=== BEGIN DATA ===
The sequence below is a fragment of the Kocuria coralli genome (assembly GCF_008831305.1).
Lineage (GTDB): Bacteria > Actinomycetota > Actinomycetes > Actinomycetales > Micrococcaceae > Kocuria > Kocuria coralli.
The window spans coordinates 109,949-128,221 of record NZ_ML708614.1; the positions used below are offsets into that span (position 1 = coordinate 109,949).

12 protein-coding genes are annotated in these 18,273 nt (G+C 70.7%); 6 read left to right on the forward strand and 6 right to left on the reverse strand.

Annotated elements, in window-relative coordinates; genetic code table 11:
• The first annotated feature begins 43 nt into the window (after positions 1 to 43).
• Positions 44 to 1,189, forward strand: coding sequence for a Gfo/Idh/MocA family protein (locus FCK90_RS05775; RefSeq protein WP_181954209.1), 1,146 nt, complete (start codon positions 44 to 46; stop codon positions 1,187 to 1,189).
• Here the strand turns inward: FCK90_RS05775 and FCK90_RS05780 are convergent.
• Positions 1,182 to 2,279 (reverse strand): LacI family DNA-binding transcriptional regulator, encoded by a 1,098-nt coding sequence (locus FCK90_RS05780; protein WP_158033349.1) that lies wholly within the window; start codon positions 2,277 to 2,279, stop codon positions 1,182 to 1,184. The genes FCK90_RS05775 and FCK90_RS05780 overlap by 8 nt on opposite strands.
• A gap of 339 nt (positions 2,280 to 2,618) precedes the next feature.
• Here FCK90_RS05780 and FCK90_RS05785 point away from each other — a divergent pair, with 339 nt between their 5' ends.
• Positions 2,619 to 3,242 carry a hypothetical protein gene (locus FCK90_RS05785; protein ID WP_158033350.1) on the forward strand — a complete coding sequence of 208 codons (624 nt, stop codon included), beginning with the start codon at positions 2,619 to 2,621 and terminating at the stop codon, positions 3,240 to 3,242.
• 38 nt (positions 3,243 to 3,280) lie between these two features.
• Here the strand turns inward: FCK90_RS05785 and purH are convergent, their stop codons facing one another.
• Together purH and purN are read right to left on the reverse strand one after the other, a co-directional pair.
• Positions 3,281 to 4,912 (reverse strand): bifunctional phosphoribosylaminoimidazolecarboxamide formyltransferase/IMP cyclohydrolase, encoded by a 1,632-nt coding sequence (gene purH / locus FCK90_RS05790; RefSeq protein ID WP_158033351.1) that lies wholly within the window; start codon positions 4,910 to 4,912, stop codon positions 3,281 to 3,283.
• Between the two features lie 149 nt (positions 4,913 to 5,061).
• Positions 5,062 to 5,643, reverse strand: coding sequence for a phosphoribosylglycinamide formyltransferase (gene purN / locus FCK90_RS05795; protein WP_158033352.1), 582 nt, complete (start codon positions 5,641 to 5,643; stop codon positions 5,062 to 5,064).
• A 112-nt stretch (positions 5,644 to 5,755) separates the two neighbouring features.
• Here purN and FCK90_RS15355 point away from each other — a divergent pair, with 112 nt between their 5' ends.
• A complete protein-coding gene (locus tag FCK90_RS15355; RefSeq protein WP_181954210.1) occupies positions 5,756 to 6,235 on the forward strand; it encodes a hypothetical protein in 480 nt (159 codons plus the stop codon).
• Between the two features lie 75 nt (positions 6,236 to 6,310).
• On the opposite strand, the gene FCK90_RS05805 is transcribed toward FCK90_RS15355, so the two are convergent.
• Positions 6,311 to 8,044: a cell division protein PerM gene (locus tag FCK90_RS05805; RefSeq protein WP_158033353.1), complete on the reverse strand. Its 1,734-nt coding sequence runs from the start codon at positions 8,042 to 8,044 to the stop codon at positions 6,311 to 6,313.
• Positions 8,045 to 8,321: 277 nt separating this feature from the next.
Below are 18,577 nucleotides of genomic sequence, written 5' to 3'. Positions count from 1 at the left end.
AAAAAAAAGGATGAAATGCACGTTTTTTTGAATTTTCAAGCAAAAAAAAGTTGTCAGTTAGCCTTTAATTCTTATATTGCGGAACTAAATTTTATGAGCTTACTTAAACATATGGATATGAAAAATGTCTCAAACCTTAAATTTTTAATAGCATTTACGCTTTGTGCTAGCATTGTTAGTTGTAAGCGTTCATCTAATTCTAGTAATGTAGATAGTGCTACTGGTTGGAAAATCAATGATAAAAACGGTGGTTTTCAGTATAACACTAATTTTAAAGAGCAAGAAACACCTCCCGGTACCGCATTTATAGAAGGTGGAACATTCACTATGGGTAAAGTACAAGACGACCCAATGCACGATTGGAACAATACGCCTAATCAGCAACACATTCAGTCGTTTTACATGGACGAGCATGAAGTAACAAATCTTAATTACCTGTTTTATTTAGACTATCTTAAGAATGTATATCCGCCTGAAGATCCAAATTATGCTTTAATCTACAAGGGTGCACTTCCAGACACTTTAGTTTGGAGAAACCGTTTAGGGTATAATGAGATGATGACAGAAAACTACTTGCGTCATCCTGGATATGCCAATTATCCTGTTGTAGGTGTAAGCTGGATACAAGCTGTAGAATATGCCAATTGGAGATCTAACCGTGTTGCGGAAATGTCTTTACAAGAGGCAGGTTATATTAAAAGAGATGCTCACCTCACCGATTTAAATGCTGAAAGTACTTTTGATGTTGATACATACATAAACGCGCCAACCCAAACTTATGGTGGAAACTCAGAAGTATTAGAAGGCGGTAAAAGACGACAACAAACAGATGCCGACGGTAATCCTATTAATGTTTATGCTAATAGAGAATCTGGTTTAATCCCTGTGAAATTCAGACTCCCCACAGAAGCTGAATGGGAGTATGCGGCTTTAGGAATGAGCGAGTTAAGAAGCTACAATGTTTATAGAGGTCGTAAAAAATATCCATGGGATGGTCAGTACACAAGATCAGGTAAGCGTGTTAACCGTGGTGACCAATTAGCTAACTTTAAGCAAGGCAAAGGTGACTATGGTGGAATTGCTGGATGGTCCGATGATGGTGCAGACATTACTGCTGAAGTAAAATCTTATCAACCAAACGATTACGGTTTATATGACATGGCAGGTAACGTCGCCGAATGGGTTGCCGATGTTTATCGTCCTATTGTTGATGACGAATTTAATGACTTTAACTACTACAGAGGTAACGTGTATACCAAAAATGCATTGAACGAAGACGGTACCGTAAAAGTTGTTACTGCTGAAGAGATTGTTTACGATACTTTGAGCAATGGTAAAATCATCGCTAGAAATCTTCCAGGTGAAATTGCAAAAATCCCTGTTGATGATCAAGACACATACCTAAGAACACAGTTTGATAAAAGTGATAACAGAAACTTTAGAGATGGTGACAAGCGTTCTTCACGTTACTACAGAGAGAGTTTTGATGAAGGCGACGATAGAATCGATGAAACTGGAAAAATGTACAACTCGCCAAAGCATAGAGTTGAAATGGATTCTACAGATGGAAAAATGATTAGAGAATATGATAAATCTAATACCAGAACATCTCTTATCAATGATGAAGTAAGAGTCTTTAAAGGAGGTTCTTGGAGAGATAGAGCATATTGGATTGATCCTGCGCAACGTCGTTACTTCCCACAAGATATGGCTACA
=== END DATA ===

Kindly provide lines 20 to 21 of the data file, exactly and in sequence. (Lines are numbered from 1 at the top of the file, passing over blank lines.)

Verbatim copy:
• Here purN and FCK90_RS15355 point away from each other — a divergent pair, with 112 nt between their 5' ends.
• A complete protein-coding gene (locus tag FCK90_RS15355; RefSeq protein WP_181954210.1) occupies positions 5,756 to 6,235 on the forward strand; it encodes a hypothetical protein in 480 nt (159 codons plus the stop codon).